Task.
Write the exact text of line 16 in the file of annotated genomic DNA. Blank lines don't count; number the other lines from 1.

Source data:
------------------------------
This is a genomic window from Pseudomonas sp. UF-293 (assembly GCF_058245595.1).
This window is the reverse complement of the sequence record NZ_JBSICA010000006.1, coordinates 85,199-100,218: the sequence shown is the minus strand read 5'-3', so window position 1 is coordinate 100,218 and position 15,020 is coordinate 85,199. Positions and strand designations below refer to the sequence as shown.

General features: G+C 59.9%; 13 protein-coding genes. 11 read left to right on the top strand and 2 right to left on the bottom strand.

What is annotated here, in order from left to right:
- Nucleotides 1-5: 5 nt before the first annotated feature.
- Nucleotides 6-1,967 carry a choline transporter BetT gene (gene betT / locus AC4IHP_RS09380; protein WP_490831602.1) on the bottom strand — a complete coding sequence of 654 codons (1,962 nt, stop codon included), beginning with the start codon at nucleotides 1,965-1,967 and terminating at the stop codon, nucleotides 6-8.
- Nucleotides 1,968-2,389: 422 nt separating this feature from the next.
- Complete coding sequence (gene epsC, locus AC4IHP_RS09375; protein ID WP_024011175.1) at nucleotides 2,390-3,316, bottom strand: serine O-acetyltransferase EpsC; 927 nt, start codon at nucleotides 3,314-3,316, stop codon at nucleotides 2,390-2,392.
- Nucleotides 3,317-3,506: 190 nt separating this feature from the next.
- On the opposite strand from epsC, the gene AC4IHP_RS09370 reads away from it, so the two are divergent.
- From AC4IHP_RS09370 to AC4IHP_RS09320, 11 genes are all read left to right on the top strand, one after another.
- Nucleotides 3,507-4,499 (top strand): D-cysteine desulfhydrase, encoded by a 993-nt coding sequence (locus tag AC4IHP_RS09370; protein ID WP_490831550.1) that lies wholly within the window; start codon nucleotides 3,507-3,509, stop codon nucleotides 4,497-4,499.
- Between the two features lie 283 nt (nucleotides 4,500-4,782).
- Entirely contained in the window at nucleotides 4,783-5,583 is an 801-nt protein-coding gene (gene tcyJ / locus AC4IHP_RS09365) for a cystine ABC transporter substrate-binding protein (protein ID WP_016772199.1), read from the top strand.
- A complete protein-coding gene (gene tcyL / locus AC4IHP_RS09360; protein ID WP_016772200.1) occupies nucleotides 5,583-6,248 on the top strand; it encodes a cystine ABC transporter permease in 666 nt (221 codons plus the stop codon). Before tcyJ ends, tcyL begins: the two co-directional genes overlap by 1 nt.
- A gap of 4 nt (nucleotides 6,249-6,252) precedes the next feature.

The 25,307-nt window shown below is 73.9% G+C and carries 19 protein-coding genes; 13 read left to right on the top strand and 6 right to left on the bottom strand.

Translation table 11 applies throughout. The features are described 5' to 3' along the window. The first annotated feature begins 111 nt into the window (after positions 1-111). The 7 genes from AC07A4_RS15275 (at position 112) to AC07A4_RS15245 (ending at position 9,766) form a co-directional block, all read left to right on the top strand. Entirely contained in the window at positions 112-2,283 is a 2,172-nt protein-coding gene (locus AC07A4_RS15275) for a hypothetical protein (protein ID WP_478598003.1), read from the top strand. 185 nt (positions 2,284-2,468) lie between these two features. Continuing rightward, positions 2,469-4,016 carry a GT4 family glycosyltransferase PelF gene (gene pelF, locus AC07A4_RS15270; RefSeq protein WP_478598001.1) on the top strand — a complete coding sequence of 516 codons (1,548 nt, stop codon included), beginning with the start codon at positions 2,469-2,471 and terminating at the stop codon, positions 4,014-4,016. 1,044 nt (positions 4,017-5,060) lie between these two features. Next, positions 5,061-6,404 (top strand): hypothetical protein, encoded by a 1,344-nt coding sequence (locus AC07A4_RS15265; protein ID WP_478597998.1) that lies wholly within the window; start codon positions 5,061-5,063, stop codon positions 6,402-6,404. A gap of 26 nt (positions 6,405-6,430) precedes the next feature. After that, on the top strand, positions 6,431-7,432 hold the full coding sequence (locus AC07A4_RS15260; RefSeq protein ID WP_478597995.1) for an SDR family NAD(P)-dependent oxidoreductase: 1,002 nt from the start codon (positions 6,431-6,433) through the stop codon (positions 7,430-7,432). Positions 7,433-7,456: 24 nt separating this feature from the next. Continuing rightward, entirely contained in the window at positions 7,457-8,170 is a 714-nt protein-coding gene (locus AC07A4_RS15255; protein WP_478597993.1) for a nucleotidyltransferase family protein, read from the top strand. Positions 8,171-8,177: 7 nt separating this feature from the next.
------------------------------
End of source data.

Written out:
- A gap of 4 nt (nucleotides 6,249-6,252) precedes the next feature.